Their dad helped Donna and redesign the space under our deck so that it could become a decent wood storage space. He’s a sort of renaissance man – teacher, inventor, pilot, woodworker – and delightful role model as both dad and husband. I’d had a few conversations with him over the months, but the girls, never.
Until today. By the end of the day, I’d only skied 5200 vertical feet, instead of my normal 20,000, and my ridiculous goal of 60k. But I’d never, in recent memory, enjoyed skiing more. The family would come over later that evening, with other neighbors, for some cookies and milk, a little birthday celebration, and I learned that they actually enjoyed skiing with me, which way maybe the best gift of my 60th birthday. It was a wake up call, a discovery…or at the least, rediscovery.
In this year of my 60th birthday, as I think about what I need to prioritize if I’m going to continue enjoying the life God has for me, a morning of skiing with the neighbor girls taught me a vital lesson:
We’re made for relationships and community. I’d read a great book recently about habits that help make us healthy, entitled, “The Primal Connection” documents that social isolation dramatically depresses one’s immune system, and increases the risk of Alzheimer’s disease and heart disease, concluding that a lack of social connectedness is the health equivalent of smoking a pack a day, or drinking excessively. Wow! Apparently when God says, “Love your neighbor as yourself” God’s talking about something that’s good for you, both life giving and enjoyable!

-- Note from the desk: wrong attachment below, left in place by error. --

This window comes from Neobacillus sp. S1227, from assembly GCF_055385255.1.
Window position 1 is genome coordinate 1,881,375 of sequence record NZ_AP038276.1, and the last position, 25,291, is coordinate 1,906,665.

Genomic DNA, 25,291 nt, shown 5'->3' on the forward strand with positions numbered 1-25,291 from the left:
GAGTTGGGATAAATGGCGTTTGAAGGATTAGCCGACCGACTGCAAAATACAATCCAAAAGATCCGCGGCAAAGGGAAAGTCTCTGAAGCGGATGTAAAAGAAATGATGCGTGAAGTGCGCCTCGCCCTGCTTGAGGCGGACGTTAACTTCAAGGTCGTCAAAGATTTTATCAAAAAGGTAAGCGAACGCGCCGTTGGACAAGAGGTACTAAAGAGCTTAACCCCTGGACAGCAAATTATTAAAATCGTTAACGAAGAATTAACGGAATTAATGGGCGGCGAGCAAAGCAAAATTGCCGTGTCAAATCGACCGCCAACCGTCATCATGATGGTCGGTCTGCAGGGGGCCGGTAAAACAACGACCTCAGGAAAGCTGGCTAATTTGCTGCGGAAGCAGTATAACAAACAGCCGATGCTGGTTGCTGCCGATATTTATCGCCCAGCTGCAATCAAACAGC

Of course most of you know this, but there are two groups who are vulnerable.
First Group at Risk : There are some of us who write, study, teach, and live inside our heads creating ideas and interacting with ideas – so much so that this cerebral world becomes more important than flesh and blood. I’ll confess to you that this world sometimes feels safer than the messiness of relationship, so I’ve sometimes chosen isolation far too readily. I’m repenting now…and regretting what I’ve missed.
Second Group at Risk: The rest of you. You’re the ones who are better and texting than talking. Better at facebook than face to face. Better at virtual reality than real reality. You’re on the bus not talking to people. You’re in bed not talking with your spouse. You’re eating in front of a screen. You’re failing to understand that eye contact, activities together, and actual contact face to face and heart to heart is the life for which you’re created. You’ve traded that richness in for a fake world, a highlight reel that’s void of vulnerability, authenticity, and human touch.
That birthday gift of skiing with neighbors was more than just fun. It rocked my world, calling me to repent of isolation, especially my isolation painted over with the thin spiritual veneer of solitude, or commitments to health. Posh. I’m praying I’ll spend the rest of my days investing much more intentionally in loving my neighbors, blessing and serving, being in the thick of the laughter, shared burdens, and shared joys that comes from being part of a tribe.
Thanks Georgia and Elizabeth. Best. Birthday. Ever.